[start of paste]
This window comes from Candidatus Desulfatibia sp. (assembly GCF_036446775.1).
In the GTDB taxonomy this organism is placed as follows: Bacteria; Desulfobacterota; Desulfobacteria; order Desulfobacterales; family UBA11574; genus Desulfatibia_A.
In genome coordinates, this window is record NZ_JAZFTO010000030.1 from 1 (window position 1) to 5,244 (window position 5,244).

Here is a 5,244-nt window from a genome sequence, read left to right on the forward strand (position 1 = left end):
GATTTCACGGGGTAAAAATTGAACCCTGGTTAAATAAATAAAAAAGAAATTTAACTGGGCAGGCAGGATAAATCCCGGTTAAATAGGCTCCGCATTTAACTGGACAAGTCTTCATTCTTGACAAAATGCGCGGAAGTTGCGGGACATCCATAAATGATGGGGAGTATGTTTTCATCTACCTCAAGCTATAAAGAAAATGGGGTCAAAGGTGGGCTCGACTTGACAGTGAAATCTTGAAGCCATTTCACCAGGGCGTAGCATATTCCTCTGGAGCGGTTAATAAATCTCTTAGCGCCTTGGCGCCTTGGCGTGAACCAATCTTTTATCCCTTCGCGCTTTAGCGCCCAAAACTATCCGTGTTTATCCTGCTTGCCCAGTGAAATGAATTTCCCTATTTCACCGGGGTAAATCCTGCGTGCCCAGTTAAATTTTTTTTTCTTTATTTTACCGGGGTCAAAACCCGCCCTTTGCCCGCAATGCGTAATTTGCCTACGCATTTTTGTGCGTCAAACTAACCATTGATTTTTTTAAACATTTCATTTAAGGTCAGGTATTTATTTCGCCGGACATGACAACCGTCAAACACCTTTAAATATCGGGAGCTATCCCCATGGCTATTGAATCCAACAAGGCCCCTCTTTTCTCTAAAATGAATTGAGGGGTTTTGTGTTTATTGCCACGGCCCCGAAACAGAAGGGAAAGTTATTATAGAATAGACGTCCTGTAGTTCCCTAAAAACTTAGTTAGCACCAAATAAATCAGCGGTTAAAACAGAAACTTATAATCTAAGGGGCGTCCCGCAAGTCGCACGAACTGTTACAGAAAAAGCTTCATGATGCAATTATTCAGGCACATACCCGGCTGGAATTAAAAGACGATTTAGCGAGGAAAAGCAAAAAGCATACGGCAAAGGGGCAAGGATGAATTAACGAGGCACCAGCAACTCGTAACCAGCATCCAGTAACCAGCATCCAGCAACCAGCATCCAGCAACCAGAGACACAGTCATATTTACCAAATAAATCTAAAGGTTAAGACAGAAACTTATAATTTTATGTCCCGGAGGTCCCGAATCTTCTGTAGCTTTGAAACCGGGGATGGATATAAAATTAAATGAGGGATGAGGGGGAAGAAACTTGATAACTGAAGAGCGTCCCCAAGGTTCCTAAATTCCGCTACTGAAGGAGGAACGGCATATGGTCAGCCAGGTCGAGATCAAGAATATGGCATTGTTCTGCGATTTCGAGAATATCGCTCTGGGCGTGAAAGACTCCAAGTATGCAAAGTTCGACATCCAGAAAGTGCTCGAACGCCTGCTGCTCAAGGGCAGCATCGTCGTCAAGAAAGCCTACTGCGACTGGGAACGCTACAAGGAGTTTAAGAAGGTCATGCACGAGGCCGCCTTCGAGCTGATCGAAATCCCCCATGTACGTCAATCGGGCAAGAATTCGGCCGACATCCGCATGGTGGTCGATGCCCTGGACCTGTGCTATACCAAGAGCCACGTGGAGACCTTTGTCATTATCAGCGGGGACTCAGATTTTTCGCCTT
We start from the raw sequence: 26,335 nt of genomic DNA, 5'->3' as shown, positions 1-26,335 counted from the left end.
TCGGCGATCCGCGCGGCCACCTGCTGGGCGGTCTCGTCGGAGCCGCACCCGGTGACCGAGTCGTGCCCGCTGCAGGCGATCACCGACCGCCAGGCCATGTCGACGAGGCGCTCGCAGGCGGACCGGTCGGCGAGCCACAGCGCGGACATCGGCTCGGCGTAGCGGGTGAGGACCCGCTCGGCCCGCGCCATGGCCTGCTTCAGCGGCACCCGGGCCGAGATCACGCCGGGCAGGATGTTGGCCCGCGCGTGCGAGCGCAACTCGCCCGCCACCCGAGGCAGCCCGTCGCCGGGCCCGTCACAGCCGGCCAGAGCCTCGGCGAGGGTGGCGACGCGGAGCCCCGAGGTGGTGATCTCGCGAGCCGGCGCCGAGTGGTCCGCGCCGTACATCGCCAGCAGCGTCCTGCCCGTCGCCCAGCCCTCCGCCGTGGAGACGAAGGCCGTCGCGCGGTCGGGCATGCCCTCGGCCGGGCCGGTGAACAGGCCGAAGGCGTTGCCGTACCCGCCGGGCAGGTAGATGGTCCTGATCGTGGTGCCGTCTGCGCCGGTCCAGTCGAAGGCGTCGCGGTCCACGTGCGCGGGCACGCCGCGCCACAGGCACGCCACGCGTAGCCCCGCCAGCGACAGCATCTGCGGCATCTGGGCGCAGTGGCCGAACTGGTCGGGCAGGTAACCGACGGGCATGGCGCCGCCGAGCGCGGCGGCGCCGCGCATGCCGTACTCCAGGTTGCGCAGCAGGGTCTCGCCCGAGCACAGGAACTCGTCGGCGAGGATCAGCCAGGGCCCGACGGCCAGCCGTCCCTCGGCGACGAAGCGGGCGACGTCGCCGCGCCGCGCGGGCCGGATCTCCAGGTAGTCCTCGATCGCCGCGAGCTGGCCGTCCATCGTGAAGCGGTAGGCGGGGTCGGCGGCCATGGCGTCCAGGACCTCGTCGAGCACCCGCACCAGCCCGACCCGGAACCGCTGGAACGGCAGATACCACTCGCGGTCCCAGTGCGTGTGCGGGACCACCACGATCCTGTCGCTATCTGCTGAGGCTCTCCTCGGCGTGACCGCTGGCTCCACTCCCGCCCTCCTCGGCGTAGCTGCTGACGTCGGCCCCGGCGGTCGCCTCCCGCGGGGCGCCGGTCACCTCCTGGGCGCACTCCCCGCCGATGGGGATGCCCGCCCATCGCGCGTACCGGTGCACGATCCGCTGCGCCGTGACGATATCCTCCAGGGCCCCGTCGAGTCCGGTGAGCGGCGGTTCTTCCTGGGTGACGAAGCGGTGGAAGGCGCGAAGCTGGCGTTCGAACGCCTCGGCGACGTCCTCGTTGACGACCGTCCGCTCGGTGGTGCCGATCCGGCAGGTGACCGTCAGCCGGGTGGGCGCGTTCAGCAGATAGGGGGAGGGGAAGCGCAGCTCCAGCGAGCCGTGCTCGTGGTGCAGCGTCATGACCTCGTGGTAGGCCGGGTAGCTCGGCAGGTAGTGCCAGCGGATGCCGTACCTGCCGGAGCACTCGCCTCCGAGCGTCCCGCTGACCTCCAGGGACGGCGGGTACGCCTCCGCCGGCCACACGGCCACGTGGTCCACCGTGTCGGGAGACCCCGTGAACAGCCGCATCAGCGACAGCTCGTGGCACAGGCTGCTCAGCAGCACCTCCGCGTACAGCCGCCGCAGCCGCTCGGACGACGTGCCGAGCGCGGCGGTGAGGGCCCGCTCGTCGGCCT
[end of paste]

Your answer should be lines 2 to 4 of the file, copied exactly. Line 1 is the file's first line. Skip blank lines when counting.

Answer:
In the GTDB taxonomy this organism is placed as follows: Bacteria; Desulfobacterota; Desulfobacteria; order Desulfobacterales; family UBA11574; genus Desulfatibia_A.
In genome coordinates, this window is record NZ_JAZFTO010000030.1 from 1 (window position 1) to 5,244 (window position 5,244).

Here is a 5,244-nt window from a genome sequence, read left to right on the forward strand (position 1 = left end):